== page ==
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Eyes of the Father: God's love shines through like a father's kiss
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I was standing at the deli counter in a local grocery store, waiting my turn. Cole was with me and I was holding him in my arms. I leaned forward to give him a kiss on his little cheek. His cheek tasted so good, I gave him another kiss. And another. And another.

It was about this time that an unknown woman walked by behind me. I heard her say, "You know you shouldn't kiss on little boys in public like that."

It took a few seconds for the words to register. It took a few seconds more to realize that her words were directed at me. By then she was already gone, which was probably a good thing. I might have said something I would later regret.

I shouldn't kiss on little boys in public like that? Why not? Was my show of affection toward my own son in some way offensive to her?

It made me think about several situations in the Bible where people found God's love of others offensive for some reason or other. Jonah didn't think God should love the Ninevites because they were a wicked people. Jews didn't think God should love the Samaritans (and later, the Gentiles) because the Jews were God's chosen people, and the Samaritans and Gentiles were not. The Pharisees didn't think God should love the "common people" because they didn't keep the Law as stringently as the Pharisees did.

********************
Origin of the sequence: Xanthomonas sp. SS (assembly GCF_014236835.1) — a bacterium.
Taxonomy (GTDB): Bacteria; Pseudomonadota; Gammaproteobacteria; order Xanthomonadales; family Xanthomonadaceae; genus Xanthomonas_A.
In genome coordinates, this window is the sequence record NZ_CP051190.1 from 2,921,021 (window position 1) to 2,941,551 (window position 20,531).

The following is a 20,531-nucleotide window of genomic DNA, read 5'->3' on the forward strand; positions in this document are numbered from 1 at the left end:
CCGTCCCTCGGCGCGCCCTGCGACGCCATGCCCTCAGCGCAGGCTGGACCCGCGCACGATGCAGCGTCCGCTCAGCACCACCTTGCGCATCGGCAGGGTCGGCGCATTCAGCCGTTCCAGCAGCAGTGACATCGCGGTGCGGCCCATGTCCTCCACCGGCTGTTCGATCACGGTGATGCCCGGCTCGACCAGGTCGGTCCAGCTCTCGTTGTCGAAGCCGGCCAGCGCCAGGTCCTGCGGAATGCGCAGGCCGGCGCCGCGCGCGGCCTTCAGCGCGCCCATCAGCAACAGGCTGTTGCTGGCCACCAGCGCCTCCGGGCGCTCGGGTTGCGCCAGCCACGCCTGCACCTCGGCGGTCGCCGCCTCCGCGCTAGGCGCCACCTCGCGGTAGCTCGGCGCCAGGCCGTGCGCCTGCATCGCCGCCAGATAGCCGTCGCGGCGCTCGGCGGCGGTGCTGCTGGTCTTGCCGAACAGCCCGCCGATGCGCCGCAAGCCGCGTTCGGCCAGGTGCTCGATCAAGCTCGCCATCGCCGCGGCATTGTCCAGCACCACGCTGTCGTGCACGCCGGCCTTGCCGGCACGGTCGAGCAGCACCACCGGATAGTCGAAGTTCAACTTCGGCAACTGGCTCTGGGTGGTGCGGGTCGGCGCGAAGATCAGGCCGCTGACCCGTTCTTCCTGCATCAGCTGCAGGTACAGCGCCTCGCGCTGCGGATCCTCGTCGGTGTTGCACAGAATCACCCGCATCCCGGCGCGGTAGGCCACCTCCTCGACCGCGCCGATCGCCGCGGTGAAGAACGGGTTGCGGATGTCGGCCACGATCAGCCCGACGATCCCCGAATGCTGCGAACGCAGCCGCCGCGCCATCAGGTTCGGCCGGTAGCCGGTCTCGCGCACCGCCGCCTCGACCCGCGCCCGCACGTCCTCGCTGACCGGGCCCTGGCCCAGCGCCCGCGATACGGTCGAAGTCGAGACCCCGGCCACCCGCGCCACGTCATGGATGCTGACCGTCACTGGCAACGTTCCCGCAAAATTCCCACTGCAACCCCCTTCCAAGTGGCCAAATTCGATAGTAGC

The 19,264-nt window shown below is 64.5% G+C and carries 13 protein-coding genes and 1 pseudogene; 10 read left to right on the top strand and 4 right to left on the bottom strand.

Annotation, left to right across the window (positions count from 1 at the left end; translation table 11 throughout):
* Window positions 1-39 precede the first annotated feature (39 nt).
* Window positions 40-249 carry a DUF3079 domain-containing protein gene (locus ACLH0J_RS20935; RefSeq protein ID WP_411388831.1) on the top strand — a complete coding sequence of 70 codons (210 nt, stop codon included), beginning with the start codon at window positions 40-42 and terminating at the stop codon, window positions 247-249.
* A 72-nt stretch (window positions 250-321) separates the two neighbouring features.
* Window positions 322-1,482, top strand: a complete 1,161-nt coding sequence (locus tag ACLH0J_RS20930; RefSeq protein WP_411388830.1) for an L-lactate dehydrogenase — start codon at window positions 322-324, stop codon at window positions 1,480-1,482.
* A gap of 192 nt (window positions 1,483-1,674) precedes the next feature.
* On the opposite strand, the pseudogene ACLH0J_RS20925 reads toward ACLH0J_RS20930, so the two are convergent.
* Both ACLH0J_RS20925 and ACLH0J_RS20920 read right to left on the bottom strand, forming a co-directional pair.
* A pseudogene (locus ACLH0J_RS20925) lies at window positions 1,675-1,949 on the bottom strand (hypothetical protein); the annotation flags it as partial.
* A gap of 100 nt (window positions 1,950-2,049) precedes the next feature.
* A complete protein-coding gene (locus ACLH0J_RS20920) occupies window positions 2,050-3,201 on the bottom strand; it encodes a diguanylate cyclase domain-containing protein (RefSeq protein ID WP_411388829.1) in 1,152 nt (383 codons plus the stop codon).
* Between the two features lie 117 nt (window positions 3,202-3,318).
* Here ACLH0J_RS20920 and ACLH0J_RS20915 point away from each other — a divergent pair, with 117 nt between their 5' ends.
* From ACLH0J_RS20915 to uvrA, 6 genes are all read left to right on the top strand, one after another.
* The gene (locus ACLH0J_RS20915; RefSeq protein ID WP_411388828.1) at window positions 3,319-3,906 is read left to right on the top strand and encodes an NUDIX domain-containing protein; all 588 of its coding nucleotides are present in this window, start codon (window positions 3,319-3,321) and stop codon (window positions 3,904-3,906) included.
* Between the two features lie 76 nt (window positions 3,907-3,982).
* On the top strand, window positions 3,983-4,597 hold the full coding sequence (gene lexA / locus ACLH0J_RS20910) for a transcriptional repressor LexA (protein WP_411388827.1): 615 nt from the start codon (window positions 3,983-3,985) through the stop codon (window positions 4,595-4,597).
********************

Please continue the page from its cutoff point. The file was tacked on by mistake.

In all of these instances, people were trying to limit God's love of others based on who they were, not based on who the others were. Nor based on who God is.

But before we're too hard on them, let's take a look at ourselves. Do we tend to do the same thing? God loves the homeless person, but do we shun him because he hasn't bathed in a while or because his presence makes us uncomfortable? God loves the person who belongs to a different denomination, but do we think he shouldn't because they don't worship God "like we do?" God loves the illegal immigrant, but do we refuse to witness to her because she crossed a man-made border illegally (the Gospel has no borders, last time I checked - Acts 1:8).

It seems to me that God's love is without limit. It's humans who try to limit it.

So how about we all try to refrain from limiting our heavenly father's love and extend it to every one of our fellow men, women and children without question?

I truly believe that's what he would want us to do.

Parrish Myers is a local minister. His column appears biweekly in Sunday Life and on

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